THE SAD STORY OF TWO DEFENSE/FOREIGN AFFAIRS BUDGETS AND OUR DYSFUNCTIONAL POLITICS

Screen Shot 2014-08-06 at 2.29.10 PMBy Julia Jacovides and Harry C. Blaney, III

Over the past two months, congressional appropriations subcommittees for Defense and Foreign Operations have been reviewing, marking up and approving their recommendations for the FY2015 budget. A simple comparison between the four appropriations bills – Senate Defense, House Defense, Senate Foreign Operations, and House Foreign Operations – reveals a stark contrast in both size and focus. Though Congress is now in the first week of its summer recess, it is important to take a look at where it has allocated our nation’s money for the fiscal year beginning October 1.

The most striking comparison between all four budgets is the enormous gap between spending on defense and on foreign affairs. Both House and Senate defense appropriations subcommittees recommend spending around $550 billion. For Foreign Affairs, they each allocated a mere $48 billion. Although this discrepancy could be explained by the sheer cost of military technology (the House Defense subcommittee recommended increasing the number of F-35 fighters), it is alarming to think of the consequences.

The Defense budget provides payment for (among other things) military personnel, operation and maintenance, aircraft and missile procurement, and shipbuilding. In contrast, the Foreign Affairs budget provides funding for USAID, Peacekeeping Operations, Migration and Refugee Assistance, international organizations, the Peace Corps, embassy security, and non-proliferation programs. In light of recent events in eastern Ukraine, there has been talk of a “new Cold War.” As many will remember: the last Cold War involved a massive arms race that put the entire world – not just the United States and Soviet Union – at great risk. It destabilized relations, made some states untrustworthy and suspicious, and often favored guns to diplomacy. The FY2015 defense budgets present the alarming possibility that the United States has not learned from its past. It continues to give lower funding to the diplomatic route. When MH17 was shot down in mid-July, it was the Malaysian Prime Minister’s diplomatic actions that ensured the release of the crash site. Over the past year, it has been diplomacy that has steered our nuclear talks with Iran. This is something the appropriations subcommittees would do well to remember next year.

It is also worth noting the places each subcommittee has cut funding. The House Foreign Affairs subcommittee cut the State Department’s operational budget by $926 million below the President’s request and $128 million below FY2014. The total bill is also $708 million less than FY2014’s funding and $277 million less than President Obama’s request. The House Defense bill also cut funding for a Cooperative Threat Reduction non-proliferation program by 27% from last year. This program works with partner countries to reduce the risk, threat, and transfer of weapons of mass destruction. By cutting the program, Assistant Defense Secretary for Nuclear, Chemical and Biological Defense Programs testified in April that “we are accepting some risk.” Alongside this cut, the House Defense subcommittee did not approve amendments to end military involvement in Iraq and Afghanistan, and it blocked some Pentagon proposals to save money.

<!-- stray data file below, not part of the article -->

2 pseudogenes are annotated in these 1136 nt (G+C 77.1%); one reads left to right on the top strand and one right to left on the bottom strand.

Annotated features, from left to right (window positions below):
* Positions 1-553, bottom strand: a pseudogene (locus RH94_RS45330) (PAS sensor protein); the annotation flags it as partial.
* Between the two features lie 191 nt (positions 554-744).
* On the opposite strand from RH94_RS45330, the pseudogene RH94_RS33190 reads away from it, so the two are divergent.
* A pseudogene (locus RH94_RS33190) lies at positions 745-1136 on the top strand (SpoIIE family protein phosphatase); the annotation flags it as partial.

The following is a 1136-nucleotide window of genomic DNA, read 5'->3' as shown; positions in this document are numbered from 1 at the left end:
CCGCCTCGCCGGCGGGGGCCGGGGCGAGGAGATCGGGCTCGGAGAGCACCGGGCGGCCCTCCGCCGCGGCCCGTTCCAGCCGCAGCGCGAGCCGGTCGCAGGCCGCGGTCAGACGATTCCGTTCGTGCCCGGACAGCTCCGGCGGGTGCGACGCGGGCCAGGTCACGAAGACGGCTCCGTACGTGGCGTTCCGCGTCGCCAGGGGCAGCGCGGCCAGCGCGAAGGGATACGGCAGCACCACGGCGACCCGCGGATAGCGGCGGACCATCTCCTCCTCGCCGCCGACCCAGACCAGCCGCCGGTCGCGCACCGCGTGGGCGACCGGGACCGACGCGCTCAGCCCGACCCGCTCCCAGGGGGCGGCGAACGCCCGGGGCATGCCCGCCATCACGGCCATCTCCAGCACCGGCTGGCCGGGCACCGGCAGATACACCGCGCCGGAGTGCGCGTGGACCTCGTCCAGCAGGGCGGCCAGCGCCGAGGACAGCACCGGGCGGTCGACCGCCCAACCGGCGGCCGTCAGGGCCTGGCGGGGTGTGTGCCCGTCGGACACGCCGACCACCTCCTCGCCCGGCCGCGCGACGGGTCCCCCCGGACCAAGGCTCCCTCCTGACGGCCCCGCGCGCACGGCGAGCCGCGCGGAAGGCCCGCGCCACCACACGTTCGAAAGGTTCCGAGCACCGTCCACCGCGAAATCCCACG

Though some major cuts have been made, money has also been allocated to new ventures. The House Foreign Affairs subcommittee has added $120 million to deal with unaccompanied minors crossing the U.S.-Mexico border, and (as was already mentioned) the House Defense subcommittee approved an increase in the number of the problem-prone F-35 fighters. Meanwhile, the Senate Defense subcommittee has provided $1.9 billion to fund a new Counterterrorism Partnership Fund that will train and equip foreign militaries. This includes $500 million to train vetted Syrian rebels. So, while the Congressional budget recommendations significantly cut the Foreign Affairs funding, the U.S. military continues to expand both physically and geographically. Though there are logical reasons for doing so, it will not prove practical in the longrun. Money should be directed towards diplomatic, not militaristic programs – war does not necessarily bring peace.

The final point worth noting about all four subcommittee recommendations is that the House Defense subcommittee’s decision was nearly $80 billion over President Obama’s request ($571 billion to $490.7 billion). Both the House and Senate Foreign Affairs subcommittees allocated less funding than the President’s request – approximately $280 million for both. The gap between Defense and Foreign Affairs funding seems to be growing wider, and the complexity of the subcommittee recommendations means it is difficult to fully understand the long-term impact of such a move. If there is one takeaway, it is that the Congress continues to favor military ventures over diplomatic ones.

The larger question still at play is the shortsightedness of gutting (or not increasing) many of the key tools of American diplomacy and engagement abroad. These are aimed at what we call “preventive diplomacy” and include development assistance, peacekeeping/peacemaking, support for civic society and good governance, and assistance to areas of conflict or early intervention in areas of rising tension and unrest. The Department of State under Secretary John Kerry is also trying to re-tool and increase its capabilities to better address emerging crises areas. Congress, though, still seems to think that buying big budget military systems (that the Department of Defense neither needs nor wants) is a better investment than conflict prevention. It is clear that “preventive diplomacy” trumps the cost by large magnitudes of a long, expensive, and painful war.

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